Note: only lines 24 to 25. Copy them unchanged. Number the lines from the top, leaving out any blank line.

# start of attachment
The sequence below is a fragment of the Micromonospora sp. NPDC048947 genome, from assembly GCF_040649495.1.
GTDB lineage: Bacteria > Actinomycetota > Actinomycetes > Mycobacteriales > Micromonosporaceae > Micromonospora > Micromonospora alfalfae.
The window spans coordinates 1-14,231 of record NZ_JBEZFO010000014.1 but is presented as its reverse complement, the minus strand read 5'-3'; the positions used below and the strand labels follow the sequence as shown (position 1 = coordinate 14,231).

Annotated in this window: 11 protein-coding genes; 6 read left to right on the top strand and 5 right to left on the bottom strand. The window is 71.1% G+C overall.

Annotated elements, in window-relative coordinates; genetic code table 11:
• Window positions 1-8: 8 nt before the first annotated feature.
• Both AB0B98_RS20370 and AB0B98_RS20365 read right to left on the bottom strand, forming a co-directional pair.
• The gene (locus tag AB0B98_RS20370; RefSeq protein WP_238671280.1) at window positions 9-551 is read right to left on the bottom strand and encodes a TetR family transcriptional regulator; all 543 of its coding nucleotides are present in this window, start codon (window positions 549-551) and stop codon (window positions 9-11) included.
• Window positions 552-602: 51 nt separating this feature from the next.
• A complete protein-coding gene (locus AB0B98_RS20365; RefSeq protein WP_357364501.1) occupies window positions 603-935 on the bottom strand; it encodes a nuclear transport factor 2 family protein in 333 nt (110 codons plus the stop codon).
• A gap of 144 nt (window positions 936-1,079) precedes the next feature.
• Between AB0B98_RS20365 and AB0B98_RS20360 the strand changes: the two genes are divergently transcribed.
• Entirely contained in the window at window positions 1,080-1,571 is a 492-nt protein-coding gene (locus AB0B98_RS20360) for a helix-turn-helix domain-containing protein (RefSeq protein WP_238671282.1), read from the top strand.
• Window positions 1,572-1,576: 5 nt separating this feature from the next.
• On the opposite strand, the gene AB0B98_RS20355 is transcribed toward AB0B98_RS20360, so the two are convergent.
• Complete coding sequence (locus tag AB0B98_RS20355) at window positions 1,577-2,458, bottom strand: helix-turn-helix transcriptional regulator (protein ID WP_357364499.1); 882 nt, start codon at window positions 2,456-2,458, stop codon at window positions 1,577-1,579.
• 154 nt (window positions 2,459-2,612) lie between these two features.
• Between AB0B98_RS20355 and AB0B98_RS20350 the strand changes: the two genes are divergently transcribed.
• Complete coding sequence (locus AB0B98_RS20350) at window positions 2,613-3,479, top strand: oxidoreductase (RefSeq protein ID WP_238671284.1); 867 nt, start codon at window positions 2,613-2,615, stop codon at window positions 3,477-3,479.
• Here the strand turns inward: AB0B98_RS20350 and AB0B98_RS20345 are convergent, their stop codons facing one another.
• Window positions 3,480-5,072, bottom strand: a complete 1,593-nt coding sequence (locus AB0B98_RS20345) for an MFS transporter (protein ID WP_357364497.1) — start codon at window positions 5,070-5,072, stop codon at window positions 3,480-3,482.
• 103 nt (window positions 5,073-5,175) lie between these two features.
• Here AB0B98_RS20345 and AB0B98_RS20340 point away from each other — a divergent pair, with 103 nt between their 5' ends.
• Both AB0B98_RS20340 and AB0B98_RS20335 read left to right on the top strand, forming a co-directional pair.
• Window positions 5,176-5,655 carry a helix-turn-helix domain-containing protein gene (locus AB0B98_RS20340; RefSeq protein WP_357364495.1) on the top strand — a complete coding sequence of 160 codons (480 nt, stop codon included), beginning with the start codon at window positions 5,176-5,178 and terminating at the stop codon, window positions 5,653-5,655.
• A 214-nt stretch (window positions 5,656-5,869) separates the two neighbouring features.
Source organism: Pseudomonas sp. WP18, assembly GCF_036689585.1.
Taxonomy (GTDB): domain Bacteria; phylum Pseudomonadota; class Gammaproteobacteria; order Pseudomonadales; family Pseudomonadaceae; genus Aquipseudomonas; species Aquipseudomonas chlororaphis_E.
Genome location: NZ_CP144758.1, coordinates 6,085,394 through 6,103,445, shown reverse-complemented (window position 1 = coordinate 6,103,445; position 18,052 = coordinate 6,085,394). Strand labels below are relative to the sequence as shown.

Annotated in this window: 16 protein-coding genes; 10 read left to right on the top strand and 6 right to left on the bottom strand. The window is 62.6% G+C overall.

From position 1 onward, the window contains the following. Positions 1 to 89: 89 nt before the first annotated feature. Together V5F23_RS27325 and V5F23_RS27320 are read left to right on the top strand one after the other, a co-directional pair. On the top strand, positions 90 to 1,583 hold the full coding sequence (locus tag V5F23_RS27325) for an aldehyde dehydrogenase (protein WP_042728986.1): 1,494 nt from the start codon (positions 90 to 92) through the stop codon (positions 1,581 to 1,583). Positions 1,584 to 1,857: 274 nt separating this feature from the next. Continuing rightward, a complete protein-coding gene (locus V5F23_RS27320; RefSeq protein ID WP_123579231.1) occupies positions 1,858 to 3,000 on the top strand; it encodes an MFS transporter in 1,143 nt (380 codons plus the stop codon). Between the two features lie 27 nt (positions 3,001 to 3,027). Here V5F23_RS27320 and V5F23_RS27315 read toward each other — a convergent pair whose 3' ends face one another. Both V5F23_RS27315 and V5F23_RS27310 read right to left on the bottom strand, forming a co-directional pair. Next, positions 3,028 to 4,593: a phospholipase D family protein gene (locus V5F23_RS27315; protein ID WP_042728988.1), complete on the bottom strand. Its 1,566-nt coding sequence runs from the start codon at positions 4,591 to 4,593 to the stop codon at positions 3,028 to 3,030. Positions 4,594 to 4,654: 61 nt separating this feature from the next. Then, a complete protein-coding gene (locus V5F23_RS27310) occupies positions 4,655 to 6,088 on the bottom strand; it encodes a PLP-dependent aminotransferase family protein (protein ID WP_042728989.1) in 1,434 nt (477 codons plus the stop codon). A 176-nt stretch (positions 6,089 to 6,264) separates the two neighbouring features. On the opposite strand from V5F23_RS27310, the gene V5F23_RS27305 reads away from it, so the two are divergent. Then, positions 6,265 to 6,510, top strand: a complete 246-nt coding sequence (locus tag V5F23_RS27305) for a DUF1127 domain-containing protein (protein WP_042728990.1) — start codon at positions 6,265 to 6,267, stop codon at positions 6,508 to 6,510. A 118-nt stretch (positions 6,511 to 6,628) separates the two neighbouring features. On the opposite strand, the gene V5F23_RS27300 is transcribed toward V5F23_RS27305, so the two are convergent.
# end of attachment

• Both AB0B98_RS20340 and AB0B98_RS20335 read left to right on the top strand, forming a co-directional pair.
• Window positions 5,176-5,655 carry a helix-turn-helix domain-containing protein gene (locus AB0B98_RS20340; RefSeq protein WP_357364495.1) on the top strand — a complete coding sequence of 160 codons (480 nt, stop codon included), beginning with the start codon at window positions 5,176-5,178 and terminating at the stop codon, window positions 5,653-5,655.